What does a world class ETF investment advisory practice look like? How does it get built? And how can advisors position their businesses for the next wave of growth?
Research spoke with four leading advisors from across the U.S. about their views. We asked them about their ETF businesses and how they’ve managed to separate themselves from the pack. Along with sharing their success formulas, they share valuable insights about today’s ETF marketplace and where things are headed.
Douglas Wolfe, Principal and CIO at Saddle River Capital Management ($30 million AUM) in Saddle River, N.J.
Hugh Fitzpatrick, CEO at Princeton Capital Management ($115 million AUM) in Princeton, N.J.
Jeffrey C. Anderson, Jr., Sr. Vice President, National Sales Manager at Efficient Market Advisors ($305 million AUM) in San Diego.
Michael A. Gayed, CFA, Chief Investment Strategist at Pension Partners ($127 million AUM) in New York.
How do you differentiate your ETF advisory practice from the competition?
Anderson: Primarily, we are an outsourced solution for advisors looking to create scale in their practice by utilizing a turnkey asset management solution as opposed to being a local market RIA. Secondarily, we are different from our peers because we utilize a “liquid endowment model” combing strategic, tactical and opportunistic allocation into all our portfolios.
Gayed: While many may use ETFs as a low-cost alternative to mutual funds as part of a passive overall asset allocation, Pension Partners uses them to actively and tactically buy and rotate across various segments of the investable landscape. Through the use of our ATAC models used for managing our mutual fund and separate accounts, we have the ability to quickly and efficiently completely reposition our asset allocation exposure in a single day, altering what we are tracking based on market conditions and intermarket trend movement.
Wolfe: We build our own portfolios. When we first started our practice in 2004 we wanted to stand apart from other advisors. We had a strong background in research and trading, and we had a very good understanding of a fairly new product at the time, exchange-traded funds. We thought that if we could be “the expert advisors” in this new product that would be enough to differentiate ourselves from most. We put together five ETF portfolios, based on client risk categories, and placed our clients in them. So, we can now be called an asset manager as well. Our practice is now almost 100% dedicated to exchange-traded funds.
Fitzpatrick: The broker-dealer community is additionally resisting the move by regulators and consumer activists to impose fiduciary obligations on registered representatives. The instinct is to offer bland, standardized financial products that will be “safe” by being formulaically diversified and conservative. As the large firms drive to protect themselves from legal liability “when things go wrong,” they are standardizing financial products more and more. The goal is protecting the broker-dealer and the investment advisor from liability; the trade-off lowers the investors’ likely returns in order to lower the vendors’ risks. This approach is particularly damaging to investors when the compounding effects of time are factored into the equation. The flight from liability by large investment managers and large broker-dealers creates the independent investment advisors’ opportunity.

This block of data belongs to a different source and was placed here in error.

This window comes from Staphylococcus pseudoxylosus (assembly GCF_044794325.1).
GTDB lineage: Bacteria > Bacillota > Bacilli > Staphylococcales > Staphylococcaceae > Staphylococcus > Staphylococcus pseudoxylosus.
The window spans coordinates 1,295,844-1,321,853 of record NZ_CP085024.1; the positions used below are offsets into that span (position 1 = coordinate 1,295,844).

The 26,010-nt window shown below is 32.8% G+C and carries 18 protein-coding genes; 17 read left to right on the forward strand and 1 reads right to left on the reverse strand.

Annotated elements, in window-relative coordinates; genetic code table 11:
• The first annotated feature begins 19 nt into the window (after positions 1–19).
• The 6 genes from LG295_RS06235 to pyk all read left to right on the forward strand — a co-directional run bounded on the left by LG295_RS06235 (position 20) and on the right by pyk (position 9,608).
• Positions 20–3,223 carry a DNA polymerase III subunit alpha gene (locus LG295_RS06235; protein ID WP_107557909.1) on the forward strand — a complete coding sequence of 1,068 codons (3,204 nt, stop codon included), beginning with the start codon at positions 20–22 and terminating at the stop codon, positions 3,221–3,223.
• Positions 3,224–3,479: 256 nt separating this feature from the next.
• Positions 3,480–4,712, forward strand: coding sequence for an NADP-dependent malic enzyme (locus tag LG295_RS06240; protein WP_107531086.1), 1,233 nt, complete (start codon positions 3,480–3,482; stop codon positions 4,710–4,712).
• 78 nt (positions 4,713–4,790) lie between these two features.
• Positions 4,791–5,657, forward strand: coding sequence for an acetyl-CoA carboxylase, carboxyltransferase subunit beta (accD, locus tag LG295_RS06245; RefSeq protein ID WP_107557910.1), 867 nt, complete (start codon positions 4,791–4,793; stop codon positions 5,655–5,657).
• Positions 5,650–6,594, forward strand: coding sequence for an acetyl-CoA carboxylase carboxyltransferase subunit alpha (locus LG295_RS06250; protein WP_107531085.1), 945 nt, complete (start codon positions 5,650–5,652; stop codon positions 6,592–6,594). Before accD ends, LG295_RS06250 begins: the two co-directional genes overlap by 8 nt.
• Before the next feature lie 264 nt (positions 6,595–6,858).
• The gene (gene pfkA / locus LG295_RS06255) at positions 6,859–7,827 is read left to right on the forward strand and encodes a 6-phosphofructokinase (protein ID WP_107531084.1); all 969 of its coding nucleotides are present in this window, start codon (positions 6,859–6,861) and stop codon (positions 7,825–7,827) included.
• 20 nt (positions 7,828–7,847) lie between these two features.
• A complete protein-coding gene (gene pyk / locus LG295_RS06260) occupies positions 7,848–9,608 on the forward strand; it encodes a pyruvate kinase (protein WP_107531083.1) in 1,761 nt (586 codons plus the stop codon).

How do you decide which specific ETFs to use to build portfolios?
Anderson: Our screening process begins with the universe of approximately 1,200 U.S. based ETFs. For us, the primary considerations are structure, liquidity and cost. We then focus on long only, non-levered ETFs of the traditional cap weighted indexes. It’s important for us to focus as much as we can on the allocation as opposed to trying to be too creative around the construction of the index.
Gayed: Our models primarily focus on broad based equity and bond segments, allowing us to target multiple inexpensive ETFs which track those areas for our clients. By spreading out our investments across several ETFs, we can more efficiently rotate large sums of money and help diversify away some of the tracking error risk that might otherwise occur through such an active strategy.
Fitzpatrick: We find the current tools for understanding ETFs inadequate. We struggle to understand what we want to buy. We view our first task as understanding the building blocks, that is the individual ETF. We are hopeful that Stock Smart’s (developing) new analytical approach will let us both “unzip” an individual ETF and see what is in it and then compare that ETF to others in analytically meaningful ways, as well as “unzip” a whole portfolio of ETFs and then “merge” them to see what the portfolio actually owns. ETFs can also be combined with stocks to create the clearest picture of ownership, diversification and risk exposure.
Wolfe: We had a strong research background, so decided to come up with a research process that would break down each ETF by its underlying constituents and score each ETF by a number of fundamental and technical indicators. The ETFs that score in the top of their asset classes are the only ones considered when building the portfolios. We also have incorporated a number of outside research products into our process to act as a check against our own research.